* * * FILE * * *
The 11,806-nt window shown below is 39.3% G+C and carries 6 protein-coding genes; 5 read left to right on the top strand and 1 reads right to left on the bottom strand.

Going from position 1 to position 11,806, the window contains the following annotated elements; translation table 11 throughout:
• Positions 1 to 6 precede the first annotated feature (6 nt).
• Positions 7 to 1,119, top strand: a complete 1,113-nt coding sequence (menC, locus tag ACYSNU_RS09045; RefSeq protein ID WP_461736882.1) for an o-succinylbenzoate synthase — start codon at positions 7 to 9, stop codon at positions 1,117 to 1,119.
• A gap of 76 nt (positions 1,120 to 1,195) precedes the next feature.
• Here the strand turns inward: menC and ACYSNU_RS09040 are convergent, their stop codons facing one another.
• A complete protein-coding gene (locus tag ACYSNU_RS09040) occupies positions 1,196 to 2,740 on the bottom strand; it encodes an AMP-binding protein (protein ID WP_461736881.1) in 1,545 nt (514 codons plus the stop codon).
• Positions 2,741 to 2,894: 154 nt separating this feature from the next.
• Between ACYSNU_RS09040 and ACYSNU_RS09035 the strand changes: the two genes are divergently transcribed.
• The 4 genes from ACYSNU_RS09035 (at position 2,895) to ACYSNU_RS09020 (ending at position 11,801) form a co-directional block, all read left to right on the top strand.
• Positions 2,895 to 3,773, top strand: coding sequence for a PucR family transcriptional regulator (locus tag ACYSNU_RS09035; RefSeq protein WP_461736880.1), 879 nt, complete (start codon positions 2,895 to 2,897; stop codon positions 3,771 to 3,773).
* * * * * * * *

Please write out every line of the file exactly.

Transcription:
The 11,806-nt window shown below is 39.3% G+C and carries 6 protein-coding genes; 5 read left to right on the top strand and 1 reads right to left on the bottom strand.

Going from position 1 to position 11,806, the window contains the following annotated elements; translation table 11 throughout:
• Positions 1 to 6 precede the first annotated feature (6 nt).
• Positions 7 to 1,119, top strand: a complete 1,113-nt coding sequence (menC, locus tag ACYSNU_RS09045; RefSeq protein ID WP_461736882.1) for an o-succinylbenzoate synthase — start codon at positions 7 to 9, stop codon at positions 1,117 to 1,119.
• A gap of 76 nt (positions 1,120 to 1,195) precedes the next feature.
• Here the strand turns inward: menC and ACYSNU_RS09040 are convergent, their stop codons facing one another.
• A complete protein-coding gene (locus tag ACYSNU_RS09040) occupies positions 1,196 to 2,740 on the bottom strand; it encodes an AMP-binding protein (protein ID WP_461736881.1) in 1,545 nt (514 codons plus the stop codon).
• Positions 2,741 to 2,894: 154 nt separating this feature from the next.
• Between ACYSNU_RS09040 and ACYSNU_RS09035 the strand changes: the two genes are divergently transcribed.
• The 4 genes from ACYSNU_RS09035 (at position 2,895) to ACYSNU_RS09020 (ending at position 11,801) form a co-directional block, all read left to right on the top strand.
• Positions 2,895 to 3,773, top strand: coding sequence for a PucR family transcriptional regulator (locus tag ACYSNU_RS09035; RefSeq protein WP_461736880.1), 879 nt, complete (start codon positions 2,895 to 2,897; stop codon positions 3,771 to 3,773).